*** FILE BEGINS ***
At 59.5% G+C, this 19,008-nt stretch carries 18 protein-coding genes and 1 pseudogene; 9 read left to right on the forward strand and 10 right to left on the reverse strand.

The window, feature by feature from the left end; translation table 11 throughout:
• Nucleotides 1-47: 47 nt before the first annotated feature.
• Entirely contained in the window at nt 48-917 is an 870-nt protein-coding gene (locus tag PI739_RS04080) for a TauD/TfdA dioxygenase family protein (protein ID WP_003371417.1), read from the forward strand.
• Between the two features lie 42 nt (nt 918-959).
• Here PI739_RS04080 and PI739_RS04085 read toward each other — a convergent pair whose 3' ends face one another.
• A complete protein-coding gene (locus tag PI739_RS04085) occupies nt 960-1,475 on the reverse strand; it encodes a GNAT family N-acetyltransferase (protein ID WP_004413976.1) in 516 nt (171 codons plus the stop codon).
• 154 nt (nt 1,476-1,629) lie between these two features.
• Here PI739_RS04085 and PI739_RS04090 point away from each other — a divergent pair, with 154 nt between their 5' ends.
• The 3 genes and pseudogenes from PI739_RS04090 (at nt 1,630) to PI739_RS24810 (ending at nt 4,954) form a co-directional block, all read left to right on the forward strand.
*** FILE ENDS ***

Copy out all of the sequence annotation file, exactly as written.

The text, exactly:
At 59.5% G+C, this 19,008-nt stretch carries 18 protein-coding genes and 1 pseudogene; 9 read left to right on the forward strand and 10 right to left on the reverse strand.

The window, feature by feature from the left end; translation table 11 throughout:
• Nucleotides 1-47: 47 nt before the first annotated feature.
• Entirely contained in the window at nt 48-917 is an 870-nt protein-coding gene (locus tag PI739_RS04080) for a TauD/TfdA dioxygenase family protein (protein ID WP_003371417.1), read from the forward strand.
• Between the two features lie 42 nt (nt 918-959).
• Here PI739_RS04080 and PI739_RS04085 read toward each other — a convergent pair whose 3' ends face one another.
• A complete protein-coding gene (locus tag PI739_RS04085) occupies nt 960-1,475 on the reverse strand; it encodes a GNAT family N-acetyltransferase (protein ID WP_004413976.1) in 516 nt (171 codons plus the stop codon).
• 154 nt (nt 1,476-1,629) lie between these two features.
• Here PI739_RS04085 and PI739_RS04090 point away from each other — a divergent pair, with 154 nt between their 5' ends.
• The 3 genes and pseudogenes from PI739_RS04090 (at nt 1,630) to PI739_RS24810 (ending at nt 4,954) form a co-directional block, all read left to right on the forward strand.